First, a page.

Still moulting

I am finding heaps of, little girl, feathers in the chicken shed each morning and in the run especially in the dust bath holes. Yet the little girls don’t actually look much different.

But there is a change in them when they are not involved in egg laying. They hang out together in a tight group either dust bathing or preening. They seem to like to hang out under the metal table.

The little girls like to hang out together under the metal table

Another thing I have noticed is that Shadow and Sugar have been having little spats. They raise their ruffs and run at each other breast to breast.

This is surprising considering how attached to each other they were when they were chicks. Shadow wins these little spats and Sugar is firmly at the bottom of the pecking order.

The order is Smoke at the top then Salmon, next Spangle, then Shadow and Sugar at the bottom. I have come to realise that even the closest of girls have to make sure that the pecking order is in place. The first time I was surprised at a pair of inseparable girls doing this was with Amber and Honey.

Ebony is top girl. Flame is mostly in second place but does allow Smoke to get the better of her sometimes.

Flame and Ebony are the only girls laying, usually every other day. They are dropping a few feathers but not really moulting at the moment.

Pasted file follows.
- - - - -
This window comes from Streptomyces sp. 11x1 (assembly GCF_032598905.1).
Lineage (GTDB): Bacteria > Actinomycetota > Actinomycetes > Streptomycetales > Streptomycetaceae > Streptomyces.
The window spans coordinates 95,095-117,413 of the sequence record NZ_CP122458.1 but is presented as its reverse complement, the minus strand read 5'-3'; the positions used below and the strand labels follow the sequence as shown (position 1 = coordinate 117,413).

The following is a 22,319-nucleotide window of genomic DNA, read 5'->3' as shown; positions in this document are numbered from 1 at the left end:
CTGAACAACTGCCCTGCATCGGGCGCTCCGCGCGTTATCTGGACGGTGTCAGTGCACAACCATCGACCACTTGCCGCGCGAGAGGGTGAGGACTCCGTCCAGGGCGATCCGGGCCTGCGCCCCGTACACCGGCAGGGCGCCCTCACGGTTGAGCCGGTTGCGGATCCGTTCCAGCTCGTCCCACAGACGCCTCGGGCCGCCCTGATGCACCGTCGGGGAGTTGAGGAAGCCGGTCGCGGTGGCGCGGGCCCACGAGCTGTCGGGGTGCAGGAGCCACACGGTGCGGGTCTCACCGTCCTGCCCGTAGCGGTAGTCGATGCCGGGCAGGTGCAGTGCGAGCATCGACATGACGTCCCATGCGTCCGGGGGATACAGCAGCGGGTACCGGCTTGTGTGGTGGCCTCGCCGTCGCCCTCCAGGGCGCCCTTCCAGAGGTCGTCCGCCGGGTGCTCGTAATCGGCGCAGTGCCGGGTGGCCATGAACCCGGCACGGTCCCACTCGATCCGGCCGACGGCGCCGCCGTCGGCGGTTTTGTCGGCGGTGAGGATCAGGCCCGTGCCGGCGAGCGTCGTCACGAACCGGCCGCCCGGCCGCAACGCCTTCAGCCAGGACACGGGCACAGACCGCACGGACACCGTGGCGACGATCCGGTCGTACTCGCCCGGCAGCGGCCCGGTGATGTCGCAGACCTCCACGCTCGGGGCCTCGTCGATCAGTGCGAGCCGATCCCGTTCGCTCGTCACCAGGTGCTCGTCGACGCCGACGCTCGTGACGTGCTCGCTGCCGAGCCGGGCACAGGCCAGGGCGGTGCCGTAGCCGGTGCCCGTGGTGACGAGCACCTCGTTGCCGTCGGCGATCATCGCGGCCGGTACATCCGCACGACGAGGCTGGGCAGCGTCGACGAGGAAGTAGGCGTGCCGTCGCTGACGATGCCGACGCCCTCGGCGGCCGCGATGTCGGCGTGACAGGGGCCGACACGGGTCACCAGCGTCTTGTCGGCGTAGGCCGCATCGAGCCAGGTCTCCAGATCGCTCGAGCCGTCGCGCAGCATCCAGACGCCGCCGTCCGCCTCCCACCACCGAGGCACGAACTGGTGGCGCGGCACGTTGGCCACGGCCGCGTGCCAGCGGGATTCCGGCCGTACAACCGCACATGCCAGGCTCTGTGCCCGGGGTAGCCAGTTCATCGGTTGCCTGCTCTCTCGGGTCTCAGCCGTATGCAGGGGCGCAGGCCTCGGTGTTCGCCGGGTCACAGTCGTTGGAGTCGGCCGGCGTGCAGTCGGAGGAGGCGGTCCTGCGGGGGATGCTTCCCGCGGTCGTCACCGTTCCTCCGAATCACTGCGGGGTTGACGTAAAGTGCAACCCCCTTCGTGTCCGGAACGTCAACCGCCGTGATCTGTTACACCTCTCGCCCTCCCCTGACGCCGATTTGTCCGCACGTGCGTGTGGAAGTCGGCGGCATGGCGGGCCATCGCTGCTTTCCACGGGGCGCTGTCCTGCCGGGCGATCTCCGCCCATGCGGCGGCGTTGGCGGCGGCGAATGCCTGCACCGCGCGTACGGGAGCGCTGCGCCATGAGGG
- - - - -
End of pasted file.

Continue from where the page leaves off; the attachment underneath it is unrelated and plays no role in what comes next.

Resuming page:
Flame with a few feathers sticking out each side of her
Ebony also with just a few tatty feathers

I think the two bigger girls have been moulting in partial stages. They did a partial moult after they each had a broody spell and since then just a few feathers at a time. This is better than a complete moult in one go. It will be interesting to see if they are done now if they have more to come.

I also wonder how much longer they will lay. Any eggs are a bonus at the moment.

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6 Responses to Still moulting

  1. Jenny says:

    My three Dutch bantams are moulting and are like that too.

    They’re normally flying out over their fence as soon as I let them out of their run, but at the moment they’re staying in and just sitting together doing not much for most of the day.

  2. David says:

    They do seem lethargic in the moult. I still have several laying, but egg production has dropped in proportion with the amount of feathers! Butterscotch was singing this morning, so I think she’ll be back in lay in a few days, having moulted after she abandoned her clutch. The moult seems to be taking so much out of two of my older girls (6 and 7 respectively), that I am thinking they won’t make it this year.

  3. marion.pharo says:

    They still look very good, even though moulting.

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